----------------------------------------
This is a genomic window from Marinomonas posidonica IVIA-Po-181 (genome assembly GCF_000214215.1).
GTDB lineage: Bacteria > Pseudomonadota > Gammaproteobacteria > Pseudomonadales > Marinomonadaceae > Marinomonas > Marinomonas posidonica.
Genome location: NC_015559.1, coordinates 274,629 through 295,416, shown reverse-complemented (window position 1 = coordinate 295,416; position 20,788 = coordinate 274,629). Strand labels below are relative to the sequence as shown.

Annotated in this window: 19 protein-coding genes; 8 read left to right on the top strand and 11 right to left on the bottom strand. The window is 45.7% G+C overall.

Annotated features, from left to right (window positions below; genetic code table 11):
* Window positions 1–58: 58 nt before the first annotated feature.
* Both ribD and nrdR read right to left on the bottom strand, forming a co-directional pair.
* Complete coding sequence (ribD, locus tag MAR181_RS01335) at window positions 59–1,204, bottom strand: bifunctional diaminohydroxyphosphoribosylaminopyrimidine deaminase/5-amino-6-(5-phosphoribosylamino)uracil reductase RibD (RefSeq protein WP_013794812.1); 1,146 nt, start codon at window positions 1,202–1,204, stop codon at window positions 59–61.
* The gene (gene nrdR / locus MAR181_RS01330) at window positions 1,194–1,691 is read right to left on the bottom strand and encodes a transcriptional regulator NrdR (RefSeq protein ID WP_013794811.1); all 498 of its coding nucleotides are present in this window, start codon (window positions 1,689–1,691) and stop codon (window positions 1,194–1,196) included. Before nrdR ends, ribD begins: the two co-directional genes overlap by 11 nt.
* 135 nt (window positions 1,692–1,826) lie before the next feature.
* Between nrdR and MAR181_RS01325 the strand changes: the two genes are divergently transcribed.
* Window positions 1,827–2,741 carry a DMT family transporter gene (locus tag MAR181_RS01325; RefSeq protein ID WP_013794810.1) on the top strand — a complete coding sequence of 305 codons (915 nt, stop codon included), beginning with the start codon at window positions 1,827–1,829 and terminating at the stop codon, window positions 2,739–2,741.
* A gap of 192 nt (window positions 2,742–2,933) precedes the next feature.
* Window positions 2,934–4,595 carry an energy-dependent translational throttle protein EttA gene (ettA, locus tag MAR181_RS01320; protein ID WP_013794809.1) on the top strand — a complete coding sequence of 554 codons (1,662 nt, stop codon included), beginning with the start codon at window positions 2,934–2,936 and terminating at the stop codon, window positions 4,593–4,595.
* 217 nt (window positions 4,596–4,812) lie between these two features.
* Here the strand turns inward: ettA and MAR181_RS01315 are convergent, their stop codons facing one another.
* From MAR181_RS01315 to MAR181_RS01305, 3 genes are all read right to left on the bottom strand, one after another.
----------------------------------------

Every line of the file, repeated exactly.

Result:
This is a genomic window from Marinomonas posidonica IVIA-Po-181 (genome assembly GCF_000214215.1).
GTDB lineage: Bacteria > Pseudomonadota > Gammaproteobacteria > Pseudomonadales > Marinomonadaceae > Marinomonas > Marinomonas posidonica.
Genome location: NC_015559.1, coordinates 274,629 through 295,416, shown reverse-complemented (window position 1 = coordinate 295,416; position 20,788 = coordinate 274,629). Strand labels below are relative to the sequence as shown.

Annotated in this window: 19 protein-coding genes; 8 read left to right on the top strand and 11 right to left on the bottom strand. The window is 45.7% G+C overall.

Annotated features, from left to right (window positions below; genetic code table 11):
* Window positions 1–58: 58 nt before the first annotated feature.
* Both ribD and nrdR read right to left on the bottom strand, forming a co-directional pair.
* Complete coding sequence (ribD, locus tag MAR181_RS01335) at window positions 59–1,204, bottom strand: bifunctional diaminohydroxyphosphoribosylaminopyrimidine deaminase/5-amino-6-(5-phosphoribosylamino)uracil reductase RibD (RefSeq protein WP_013794812.1); 1,146 nt, start codon at window positions 1,202–1,204, stop codon at window positions 59–61.
* The gene (gene nrdR / locus MAR181_RS01330) at window positions 1,194–1,691 is read right to left on the bottom strand and encodes a transcriptional regulator NrdR (RefSeq protein ID WP_013794811.1); all 498 of its coding nucleotides are present in this window, start codon (window positions 1,689–1,691) and stop codon (window positions 1,194–1,196) included. Before nrdR ends, ribD begins: the two co-directional genes overlap by 11 nt.
* 135 nt (window positions 1,692–1,826) lie before the next feature.
* Between nrdR and MAR181_RS01325 the strand changes: the two genes are divergently transcribed.
* Window positions 1,827–2,741 carry a DMT family transporter gene (locus tag MAR181_RS01325; RefSeq protein ID WP_013794810.1) on the top strand — a complete coding sequence of 305 codons (915 nt, stop codon included), beginning with the start codon at window positions 1,827–1,829 and terminating at the stop codon, window positions 2,739–2,741.
* A gap of 192 nt (window positions 2,742–2,933) precedes the next feature.
* Window positions 2,934–4,595 carry an energy-dependent translational throttle protein EttA gene (ettA, locus tag MAR181_RS01320; protein ID WP_013794809.1) on the top strand — a complete coding sequence of 554 codons (1,662 nt, stop codon included), beginning with the start codon at window positions 2,934–2,936 and terminating at the stop codon, window positions 4,593–4,595.
* 217 nt (window positions 4,596–4,812) lie between these two features.
* Here the strand turns inward: ettA and MAR181_RS01315 are convergent, their stop codons facing one another.
* From MAR181_RS01315 to MAR181_RS01305, 3 genes are all read right to left on the bottom strand, one after another.